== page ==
||Guide and Directory to High Desert Entertainment, Events, and Recreation
|A trip to the beach is always fun and this one is ideal for summer when
other places are too warm. You can find material her the year around.|
Type of material found
Various other materials
|Click to enlarge |
Description of material
|Glaucophane. Semitranslucent material occurring most
predominately in multicolored green hues. Black, white, and rarer wine red
pieces also occur. Easily recognized by its semitranslucenay and varigated
pattern. Suitable for tumbling, cabbing, bookends, spheres, etc.
Barite. There are ????? types of barite occurring here. The first type
is ????? thing the trail to the beach is with ????? forming "rosette"
barite, 1/2" in diameter ????? platelets of barite, found at the bottom of
the cliffs. Occurs as sandy colored individual crystals forming a thin
crust on the rocks. Small chisels and patience are required to remove
Diatomaceous earth. For the aspiring carver,
this is a wonderful
material to start with, as it is soft enough to be carved with a knife, and
yet it can be rubbed with linseed oil to enhance the color and lend a
certain amount of luster. Easily recognized by its obvious weightlessness.
It is gray brown in color. Found along the trail to the beach.
Caution: wear a dust mask when collecting and carving Diatomaceous earth! You don't want in this material in your lungs, because it can be really really bad. It's made from fossilized diatoms, which are plankton like animals that have glass shells, so having crushed bits of it/them in your lungs is like inhaling powdered glass. (Thanks to Adda Lamon for this caution.)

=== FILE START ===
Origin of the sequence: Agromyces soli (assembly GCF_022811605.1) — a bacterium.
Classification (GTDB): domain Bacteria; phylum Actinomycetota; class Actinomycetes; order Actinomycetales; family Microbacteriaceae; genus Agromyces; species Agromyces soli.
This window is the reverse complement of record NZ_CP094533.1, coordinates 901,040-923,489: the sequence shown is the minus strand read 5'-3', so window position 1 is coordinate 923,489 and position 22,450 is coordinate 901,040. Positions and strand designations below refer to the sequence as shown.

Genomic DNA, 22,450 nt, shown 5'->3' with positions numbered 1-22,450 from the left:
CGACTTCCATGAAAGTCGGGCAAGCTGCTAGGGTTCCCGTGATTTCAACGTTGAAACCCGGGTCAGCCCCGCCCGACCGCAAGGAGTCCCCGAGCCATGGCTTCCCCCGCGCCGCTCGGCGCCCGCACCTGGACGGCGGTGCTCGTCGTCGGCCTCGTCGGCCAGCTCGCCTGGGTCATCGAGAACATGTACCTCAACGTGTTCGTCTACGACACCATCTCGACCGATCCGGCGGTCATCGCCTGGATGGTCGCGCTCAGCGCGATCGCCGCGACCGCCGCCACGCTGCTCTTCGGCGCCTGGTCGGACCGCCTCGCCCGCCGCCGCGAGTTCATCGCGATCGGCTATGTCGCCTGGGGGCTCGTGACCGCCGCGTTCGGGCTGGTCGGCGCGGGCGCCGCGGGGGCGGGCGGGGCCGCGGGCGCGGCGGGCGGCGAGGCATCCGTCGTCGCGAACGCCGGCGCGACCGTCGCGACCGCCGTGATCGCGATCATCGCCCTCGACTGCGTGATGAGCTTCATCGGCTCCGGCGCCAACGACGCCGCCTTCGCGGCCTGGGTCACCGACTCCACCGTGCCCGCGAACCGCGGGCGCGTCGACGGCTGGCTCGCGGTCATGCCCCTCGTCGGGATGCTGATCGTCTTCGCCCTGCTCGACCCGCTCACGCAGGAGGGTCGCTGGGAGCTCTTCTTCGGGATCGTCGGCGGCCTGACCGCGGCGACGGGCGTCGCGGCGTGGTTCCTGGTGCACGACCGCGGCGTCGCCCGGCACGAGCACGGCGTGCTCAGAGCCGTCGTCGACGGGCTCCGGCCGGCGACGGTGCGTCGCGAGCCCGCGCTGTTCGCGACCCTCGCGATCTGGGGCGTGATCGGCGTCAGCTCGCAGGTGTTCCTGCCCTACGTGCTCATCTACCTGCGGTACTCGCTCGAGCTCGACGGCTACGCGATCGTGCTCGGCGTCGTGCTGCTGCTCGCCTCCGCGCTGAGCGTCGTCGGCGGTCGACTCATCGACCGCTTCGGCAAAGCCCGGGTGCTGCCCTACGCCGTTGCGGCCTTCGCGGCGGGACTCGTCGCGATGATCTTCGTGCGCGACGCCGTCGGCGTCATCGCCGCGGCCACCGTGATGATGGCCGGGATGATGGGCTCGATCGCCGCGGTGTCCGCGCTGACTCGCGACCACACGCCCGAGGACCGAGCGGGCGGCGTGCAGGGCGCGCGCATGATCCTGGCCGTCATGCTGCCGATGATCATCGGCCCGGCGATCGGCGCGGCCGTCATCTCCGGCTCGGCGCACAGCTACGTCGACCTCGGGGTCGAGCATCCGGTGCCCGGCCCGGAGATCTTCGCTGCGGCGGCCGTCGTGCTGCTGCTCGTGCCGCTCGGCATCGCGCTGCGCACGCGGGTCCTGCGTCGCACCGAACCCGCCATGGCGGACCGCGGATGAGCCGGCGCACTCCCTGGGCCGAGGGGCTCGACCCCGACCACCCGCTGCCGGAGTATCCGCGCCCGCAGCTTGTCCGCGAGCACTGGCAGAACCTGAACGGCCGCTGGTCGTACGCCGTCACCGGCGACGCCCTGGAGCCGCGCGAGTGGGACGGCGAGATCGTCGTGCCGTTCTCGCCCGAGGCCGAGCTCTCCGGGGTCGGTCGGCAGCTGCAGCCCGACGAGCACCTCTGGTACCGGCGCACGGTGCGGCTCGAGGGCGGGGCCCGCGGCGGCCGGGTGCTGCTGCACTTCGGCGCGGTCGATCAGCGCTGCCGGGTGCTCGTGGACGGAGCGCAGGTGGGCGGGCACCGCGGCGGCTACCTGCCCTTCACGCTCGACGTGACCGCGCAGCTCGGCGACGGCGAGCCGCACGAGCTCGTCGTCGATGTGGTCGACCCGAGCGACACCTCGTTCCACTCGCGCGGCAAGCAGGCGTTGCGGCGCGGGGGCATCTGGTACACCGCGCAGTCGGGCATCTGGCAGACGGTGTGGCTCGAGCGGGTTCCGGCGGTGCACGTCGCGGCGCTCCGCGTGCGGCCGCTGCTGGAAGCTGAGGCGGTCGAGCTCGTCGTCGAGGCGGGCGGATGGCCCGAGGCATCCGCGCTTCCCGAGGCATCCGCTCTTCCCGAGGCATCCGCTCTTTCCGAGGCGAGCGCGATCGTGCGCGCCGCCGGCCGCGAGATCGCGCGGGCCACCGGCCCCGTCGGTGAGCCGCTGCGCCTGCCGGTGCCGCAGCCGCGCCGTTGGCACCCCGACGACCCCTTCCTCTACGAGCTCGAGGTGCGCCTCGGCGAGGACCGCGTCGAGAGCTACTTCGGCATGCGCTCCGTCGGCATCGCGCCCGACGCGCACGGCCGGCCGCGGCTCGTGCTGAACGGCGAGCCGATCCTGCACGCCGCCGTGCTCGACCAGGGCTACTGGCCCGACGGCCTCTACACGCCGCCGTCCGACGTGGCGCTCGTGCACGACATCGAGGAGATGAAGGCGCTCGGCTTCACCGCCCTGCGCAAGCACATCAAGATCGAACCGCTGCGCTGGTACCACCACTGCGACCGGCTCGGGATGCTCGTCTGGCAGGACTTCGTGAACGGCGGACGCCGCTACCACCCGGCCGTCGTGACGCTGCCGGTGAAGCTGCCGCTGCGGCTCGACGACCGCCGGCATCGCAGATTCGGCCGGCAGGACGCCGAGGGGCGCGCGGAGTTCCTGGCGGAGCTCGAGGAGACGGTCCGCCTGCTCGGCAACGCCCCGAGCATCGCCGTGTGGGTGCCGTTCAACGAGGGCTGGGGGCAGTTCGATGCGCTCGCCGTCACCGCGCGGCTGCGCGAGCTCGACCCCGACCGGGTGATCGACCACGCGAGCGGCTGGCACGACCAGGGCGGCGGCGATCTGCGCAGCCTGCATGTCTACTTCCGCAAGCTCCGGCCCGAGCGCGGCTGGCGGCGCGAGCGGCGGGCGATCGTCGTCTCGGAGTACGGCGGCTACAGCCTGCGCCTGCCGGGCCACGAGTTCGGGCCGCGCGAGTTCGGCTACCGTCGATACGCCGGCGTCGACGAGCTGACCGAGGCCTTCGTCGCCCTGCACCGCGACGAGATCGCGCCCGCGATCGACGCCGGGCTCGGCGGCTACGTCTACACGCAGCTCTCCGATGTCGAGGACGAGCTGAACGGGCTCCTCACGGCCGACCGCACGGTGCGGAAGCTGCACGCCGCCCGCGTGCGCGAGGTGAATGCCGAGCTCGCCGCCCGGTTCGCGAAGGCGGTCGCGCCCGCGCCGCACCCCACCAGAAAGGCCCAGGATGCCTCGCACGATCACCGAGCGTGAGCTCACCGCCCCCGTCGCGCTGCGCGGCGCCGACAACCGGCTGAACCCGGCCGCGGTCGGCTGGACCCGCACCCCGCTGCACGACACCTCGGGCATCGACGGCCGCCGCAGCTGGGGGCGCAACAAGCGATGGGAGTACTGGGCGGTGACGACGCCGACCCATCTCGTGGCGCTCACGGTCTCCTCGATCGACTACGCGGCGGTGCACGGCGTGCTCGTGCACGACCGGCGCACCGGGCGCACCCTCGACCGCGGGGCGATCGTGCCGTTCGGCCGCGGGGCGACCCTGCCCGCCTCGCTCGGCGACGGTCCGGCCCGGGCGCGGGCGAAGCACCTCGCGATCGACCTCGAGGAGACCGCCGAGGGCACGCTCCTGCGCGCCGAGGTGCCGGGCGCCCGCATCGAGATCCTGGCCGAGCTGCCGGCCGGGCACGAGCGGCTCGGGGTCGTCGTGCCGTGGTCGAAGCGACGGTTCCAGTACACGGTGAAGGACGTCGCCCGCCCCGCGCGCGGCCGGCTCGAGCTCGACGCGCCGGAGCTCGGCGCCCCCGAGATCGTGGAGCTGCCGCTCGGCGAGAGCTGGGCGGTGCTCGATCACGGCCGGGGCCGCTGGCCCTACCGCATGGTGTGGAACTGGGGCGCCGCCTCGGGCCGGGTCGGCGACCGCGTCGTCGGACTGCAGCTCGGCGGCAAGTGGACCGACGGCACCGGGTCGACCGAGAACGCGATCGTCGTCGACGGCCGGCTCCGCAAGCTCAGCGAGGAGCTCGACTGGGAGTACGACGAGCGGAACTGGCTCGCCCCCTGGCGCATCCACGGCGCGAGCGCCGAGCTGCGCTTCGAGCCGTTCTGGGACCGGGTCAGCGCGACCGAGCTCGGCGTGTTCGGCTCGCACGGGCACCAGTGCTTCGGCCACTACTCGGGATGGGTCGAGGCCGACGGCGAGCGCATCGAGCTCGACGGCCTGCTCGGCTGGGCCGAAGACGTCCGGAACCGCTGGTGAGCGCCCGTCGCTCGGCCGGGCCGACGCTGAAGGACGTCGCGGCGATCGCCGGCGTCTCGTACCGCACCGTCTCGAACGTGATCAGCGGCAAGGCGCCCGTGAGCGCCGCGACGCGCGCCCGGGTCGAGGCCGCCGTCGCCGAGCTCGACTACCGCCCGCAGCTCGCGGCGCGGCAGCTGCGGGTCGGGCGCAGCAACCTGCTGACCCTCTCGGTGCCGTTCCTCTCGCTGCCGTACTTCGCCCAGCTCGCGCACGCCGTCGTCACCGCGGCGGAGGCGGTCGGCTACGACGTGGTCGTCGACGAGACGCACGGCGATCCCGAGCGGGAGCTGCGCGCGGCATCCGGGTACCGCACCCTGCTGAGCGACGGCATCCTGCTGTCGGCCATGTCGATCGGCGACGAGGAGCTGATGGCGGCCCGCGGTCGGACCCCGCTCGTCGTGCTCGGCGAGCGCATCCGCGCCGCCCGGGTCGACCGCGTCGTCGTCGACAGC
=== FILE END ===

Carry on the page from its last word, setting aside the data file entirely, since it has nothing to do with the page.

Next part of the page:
Other materials. There are interesting
specimen meterials scattered in
the fallen rock along the banks to the left of the trail leading to the
beach. With careful searching one may find gypsum veins (silky, whited
parallel growing crystals), tiny, perfect calcite cubes, and perhaps other
specimens. Crossite (which appears as black "needle" inclusions in the
glaucophane) is occasionally found.
|Rock pick, chisels, sledge hammer (if you wish to break
boulders of glaucophane), paper to wrap crystals.
How to get there
|Take San Diego Freeway (405) southbound and exit at the
Hawthorne Blvd. offramp. Turn right on Hawthorne Blvd. and go 5.5 miles to
Pacific Coast Highway. Turn right and continue 2.1 miles to Palos Verdes
Blvd., turn left and proceed 1.5 miles to stop sign at main intersection of
Malaga Cove Plaza. Turn right onto Via Almar and continue .4 mile, then
right again onto Via Arroyo for .1 mile, then left onto Pasea Del Mar.
Head up hill .6 mile to parking area on right. From here there is a trail
down to the beach. The "rosette" barite, diatomaceous earth, and
miscellaneous crystals are found among the fallen rocks along the left
banks of the trail for the first 200 feet. When you reach the bend in the
trail, you will see a huge green area in the cliffs in the distance along
the beach. This is the glaucophane deposit. Follow the trail down to the
beach. Here you can pick up many "pre-tumbled" pieces of glaucophane for
tumbling, and some pieces for cutting. There are huge boulders and large
pieces eroding from the cliffs that make excellent cutting material. To
get to the platelets of barite, after reaching the beach, walk back along
the sand toward the parking area, to the rocks almost directly beneath the
parking area and here you will find the barite.
Palos Verde Glaucophane
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